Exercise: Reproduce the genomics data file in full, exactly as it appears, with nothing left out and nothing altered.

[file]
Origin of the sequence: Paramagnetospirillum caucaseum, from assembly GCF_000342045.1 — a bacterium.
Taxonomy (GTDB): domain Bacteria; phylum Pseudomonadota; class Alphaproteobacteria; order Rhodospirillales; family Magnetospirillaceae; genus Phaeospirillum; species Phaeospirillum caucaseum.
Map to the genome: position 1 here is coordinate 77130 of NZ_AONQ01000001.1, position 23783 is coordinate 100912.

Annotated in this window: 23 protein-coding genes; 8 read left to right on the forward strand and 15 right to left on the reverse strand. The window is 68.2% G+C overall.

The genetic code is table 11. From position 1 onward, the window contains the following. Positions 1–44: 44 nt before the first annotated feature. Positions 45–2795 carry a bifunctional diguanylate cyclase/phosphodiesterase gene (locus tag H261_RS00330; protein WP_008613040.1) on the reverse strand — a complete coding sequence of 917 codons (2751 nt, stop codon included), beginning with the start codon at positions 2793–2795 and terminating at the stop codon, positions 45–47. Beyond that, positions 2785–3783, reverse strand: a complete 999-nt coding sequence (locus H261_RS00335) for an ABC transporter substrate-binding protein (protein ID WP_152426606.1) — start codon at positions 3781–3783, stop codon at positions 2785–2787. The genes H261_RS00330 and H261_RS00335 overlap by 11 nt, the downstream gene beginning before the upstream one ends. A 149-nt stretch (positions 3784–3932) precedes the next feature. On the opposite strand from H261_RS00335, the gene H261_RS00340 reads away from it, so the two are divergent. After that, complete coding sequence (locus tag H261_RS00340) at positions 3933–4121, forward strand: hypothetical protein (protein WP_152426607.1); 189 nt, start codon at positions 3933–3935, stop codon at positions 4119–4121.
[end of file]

Origin of the sequence: Paramagnetospirillum caucaseum, from assembly GCF_000342045.1 — a bacterium.
Taxonomy (GTDB): domain Bacteria; phylum Pseudomonadota; class Alphaproteobacteria; order Rhodospirillales; family Magnetospirillaceae; genus Phaeospirillum; species Phaeospirillum caucaseum.
Map to the genome: position 1 here is coordinate 77130 of NZ_AONQ01000001.1, position 23783 is coordinate 100912.

Annotated in this window: 23 protein-coding genes; 8 read left to right on the forward strand and 15 right to left on the reverse strand. The window is 68.2% G+C overall.

The genetic code is table 11. From position 1 onward, the window contains the following. Positions 1–44: 44 nt before the first annotated feature. Positions 45–2795 carry a bifunctional diguanylate cyclase/phosphodiesterase gene (locus tag H261_RS00330; protein WP_008613040.1) on the reverse strand — a complete coding sequence of 917 codons (2751 nt, stop codon included), beginning with the start codon at positions 2793–2795 and terminating at the stop codon, positions 45–47. Beyond that, positions 2785–3783, reverse strand: a complete 999-nt coding sequence (locus H261_RS00335) for an ABC transporter substrate-binding protein (protein ID WP_152426606.1) — start codon at positions 3781–3783, stop codon at positions 2785–2787. The genes H261_RS00330 and H261_RS00335 overlap by 11 nt, the downstream gene beginning before the upstream one ends. A 149-nt stretch (positions 3784–3932) precedes the next feature. On the opposite strand from H261_RS00335, the gene H261_RS00340 reads away from it, so the two are divergent. After that, complete coding sequence (locus tag H261_RS00340) at positions 3933–4121, forward strand: hypothetical protein (protein WP_152426607.1); 189 nt, start codon at positions 3933–3935, stop codon at positions 4119–4121.